Randy never walked away. He wanted to. He talked about it a few times. But perseverance won out.

And now… after 20 years of stepparenting, an unexpected blessing.

Blessings of stepparenting

Well-deserved by a man who’s given unselfishly to his stepdaughters.

Not perfectly, however. Randy will be the first to tell you he’s done a lot of things wrong as a stepdad. But the girls see his heart. As young adults, they recognize his well-meaning intentions.

I know it doesn’t always happen this way. Stepfamily weddings can be awkward and less-than-joyous. If you’ve experienced that with your stepchildren, I’m sorry.

But there are blessings amidst the challenges of stepparenting.

Simple things. A smile from across the room. A request for your opinion on a sensitive issue. A light-hearted evening that includes laughter and hugs with your stepchild.

Your blessings will look different than mine. Or my husband’s. Sometimes they’re disguised and hard to find.

Expect them. Look for them.

Live in the now. Experience the joy of today. Don’t hold onto regret or I-wish-it-were-different.

Above all, let grace and mercy prevail in your home.

And you’ll find your own unexpected blessings of stepparenting.

“Perseverance must finish its work so that you may be mature and complete, not lacking anything.” (James 1:3, NIV).

What unexpected blessing have you experienced as a stepparent? Will you share it in the comments? I’d love to hear from you.

 

 

 

 

 

Dear Stepdad: Don’t Quit

With Father’s day just a few days away, I’m posting an essay I wrote a few years’ back to encourage and honor stepdads.

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Dear Stepdad: Don’t Quit

My husband, Randy, will be the first to tell you he has done a lot of things wrong as a stepfather. He has been a stepparent to my two daughters for 20 years. His stepdaughters love him dearly.

But it hasn’t always been that way.

My youngest daughter, Jodi, was almost three when we married, and Jamie was five. Randy had a difficult time with Jamie from the beginning. She didn’t want another dad in her life, and she made that clear to him.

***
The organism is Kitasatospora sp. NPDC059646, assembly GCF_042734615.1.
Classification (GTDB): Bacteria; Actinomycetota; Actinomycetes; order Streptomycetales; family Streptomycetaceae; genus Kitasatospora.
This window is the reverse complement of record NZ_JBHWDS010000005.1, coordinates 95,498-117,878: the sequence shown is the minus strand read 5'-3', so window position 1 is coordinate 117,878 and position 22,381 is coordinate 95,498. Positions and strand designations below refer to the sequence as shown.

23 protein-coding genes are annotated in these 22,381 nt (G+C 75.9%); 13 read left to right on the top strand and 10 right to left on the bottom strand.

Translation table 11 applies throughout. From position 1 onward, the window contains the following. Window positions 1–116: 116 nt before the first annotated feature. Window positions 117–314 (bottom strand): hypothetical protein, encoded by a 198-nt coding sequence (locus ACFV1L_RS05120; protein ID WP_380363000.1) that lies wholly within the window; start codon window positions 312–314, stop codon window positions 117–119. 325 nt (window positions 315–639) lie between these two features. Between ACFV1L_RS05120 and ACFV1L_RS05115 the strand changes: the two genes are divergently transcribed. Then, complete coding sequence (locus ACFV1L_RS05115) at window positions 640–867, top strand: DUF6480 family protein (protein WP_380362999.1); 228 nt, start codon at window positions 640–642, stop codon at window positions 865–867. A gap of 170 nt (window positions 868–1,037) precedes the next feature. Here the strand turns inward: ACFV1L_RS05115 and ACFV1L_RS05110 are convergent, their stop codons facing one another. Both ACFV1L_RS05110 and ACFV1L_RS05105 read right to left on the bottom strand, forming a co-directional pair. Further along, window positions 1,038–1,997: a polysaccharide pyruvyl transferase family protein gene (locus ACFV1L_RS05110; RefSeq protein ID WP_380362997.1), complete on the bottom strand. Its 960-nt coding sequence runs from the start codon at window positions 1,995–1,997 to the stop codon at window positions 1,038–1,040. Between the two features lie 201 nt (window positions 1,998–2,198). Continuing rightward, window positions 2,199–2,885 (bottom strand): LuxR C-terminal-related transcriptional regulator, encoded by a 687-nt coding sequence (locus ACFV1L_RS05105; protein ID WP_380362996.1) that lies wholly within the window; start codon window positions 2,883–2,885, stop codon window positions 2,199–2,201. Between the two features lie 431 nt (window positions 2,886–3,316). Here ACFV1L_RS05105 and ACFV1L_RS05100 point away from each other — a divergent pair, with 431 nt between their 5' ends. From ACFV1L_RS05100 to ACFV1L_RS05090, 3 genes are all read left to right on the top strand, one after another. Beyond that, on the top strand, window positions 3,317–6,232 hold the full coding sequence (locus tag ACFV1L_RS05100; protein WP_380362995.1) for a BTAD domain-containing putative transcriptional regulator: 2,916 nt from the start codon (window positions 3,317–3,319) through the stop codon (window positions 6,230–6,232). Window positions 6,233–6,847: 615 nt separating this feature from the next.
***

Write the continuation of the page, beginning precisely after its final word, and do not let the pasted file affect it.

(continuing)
He overheard a conversation between the two girls one night during our first year of marriage. “I hate him too; I can’t believe Mom married him,” Jamie told Jodi. There was little love, or even like, between Randy and the girls in the beginning.

During our second year of marriage, Randy left the house one evening and called from a nearby hotel. “I’m not coming home tonight. I’m not sure I’m coming home again. I can’t cope with the ongoing conflict between you and me and the kids.”

It was a tough season. Randy brought two children to the marriage also and attempting to blend our four kids, ages 3-10, while learning how to stepparent and parent together proved harder than we anticipated. But neither of us wanted to endure another divorce. Randy and I began counseling that year to work through the bumps.

During her teenage years, Jamie challenged us on every turn. If Randy punished her in the slightest, she threatened to call Child Protective Services. She ran away more times than I can remember (but thankfully never went far). After one particularly difficult day with defiant behavior, Randy took Jamie’s cell phone and threw it to the ground. As it busted into several pieces, Jamie began yelling at us both. The night didn’t end well. And I wasn’t sure the sun would come up the next day.

Read more

But I’m Not a Wicked Stepmother!

It’s easy to feel like one some days, isn’t it? Especially when our stepchildren treat us that way, despite our best efforts.

My friend, Carol Boley, and her co-author Kathi Lipp wrote a resource for stepmoms, But I’m Not a Wicked Stepmother! Secrets of Successful Blended Families that gives great advice on how to thrive in your role and overcome the evil stepmom stigma. Read more